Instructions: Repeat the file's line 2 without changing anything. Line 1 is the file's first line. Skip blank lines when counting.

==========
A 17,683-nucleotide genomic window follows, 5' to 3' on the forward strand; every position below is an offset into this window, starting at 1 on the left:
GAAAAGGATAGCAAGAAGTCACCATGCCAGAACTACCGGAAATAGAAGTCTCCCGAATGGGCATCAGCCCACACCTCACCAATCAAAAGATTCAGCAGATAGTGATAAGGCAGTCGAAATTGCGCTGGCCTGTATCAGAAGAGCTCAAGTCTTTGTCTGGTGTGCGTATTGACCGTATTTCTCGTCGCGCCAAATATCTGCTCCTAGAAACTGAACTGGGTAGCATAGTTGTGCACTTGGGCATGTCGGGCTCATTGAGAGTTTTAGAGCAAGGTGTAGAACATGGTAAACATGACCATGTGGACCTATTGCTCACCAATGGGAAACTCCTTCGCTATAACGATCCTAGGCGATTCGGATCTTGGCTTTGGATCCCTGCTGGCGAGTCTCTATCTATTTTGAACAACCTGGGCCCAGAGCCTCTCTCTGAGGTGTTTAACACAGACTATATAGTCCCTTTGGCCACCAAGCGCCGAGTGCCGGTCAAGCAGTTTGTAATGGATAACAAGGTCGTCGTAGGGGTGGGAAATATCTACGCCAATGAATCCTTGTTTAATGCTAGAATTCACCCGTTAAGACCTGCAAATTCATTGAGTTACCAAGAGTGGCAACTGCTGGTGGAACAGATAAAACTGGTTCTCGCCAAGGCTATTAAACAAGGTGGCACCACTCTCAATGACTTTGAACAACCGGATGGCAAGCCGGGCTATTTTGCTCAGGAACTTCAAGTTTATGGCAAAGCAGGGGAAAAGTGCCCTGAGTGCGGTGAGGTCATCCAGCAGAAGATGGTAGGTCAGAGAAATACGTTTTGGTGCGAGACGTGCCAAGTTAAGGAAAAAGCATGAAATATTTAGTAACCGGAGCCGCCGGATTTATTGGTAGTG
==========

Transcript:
GAAAAGGATAGCAAGAAGTCACCATGCCAGAACTACCGGAAATAGAAGTCTCCCGAATGGGCATCAGCCCACACCTCACCAATCAAAAGATTCAGCAGATAGTGATAAGGCAGTCGAAATTGCGCTGGCCTGTATCAGAAGAGCTCAAGTCTTTGTCTGGTGTGCGTATTGACCGTATTTCTCGTCGCGCCAAATATCTGCTCCTAGAAACTGAACTGGGTAGCATAGTTGTGCACTTGGGCATGTCGGGCTCATTGAGAGTTTTAGAGCAAGGTGTAGAACATGGTAAACATGACCATGTGGACCTATTGCTCACCAATGGGAAACTCCTTCGCTATAACGATCCTAGGCGATTCGGATCTTGGCTTTGGATCCCTGCTGGCGAGTCTCTATCTATTTTGAACAACCTGGGCCCAGAGCCTCTCTCTGAGGTGTTTAACACAGACTATATAGTCCCTTTGGCCACCAAGCGCCGAGTGCCGGTCAAGCAGTTTGTAATGGATAACAAGGTCGTCGTAGGGGTGGGAAATATCTACGCCAATGAATCCTTGTTTAATGCTAGAATTCACCCGTTAAGACCTGCAAATTCATTGAGTTACCAAGAGTGGCAACTGCTGGTGGAACAGATAAAACTGGTTCTCGCCAAGGCTATTAAACAAGGTGGCACCACTCTCAATGACTTTGAACAACCGGATGGCAAGCCGGGCTATTTTGCTCAGGAACTTCAAGTTTATGGCAAAGCAGGGGAAAAGTGCCCTGAGTGCGGTGAGGTCATCCAGCAGAAGATGGTAGGTCAGAGAAATACGTTTTGGTGCGAGACGTGCCAAGTTAAGGAAAAAGCATGAAATATTTAGTAACCGGAGCCGCCGGATTTATTGGTAGTG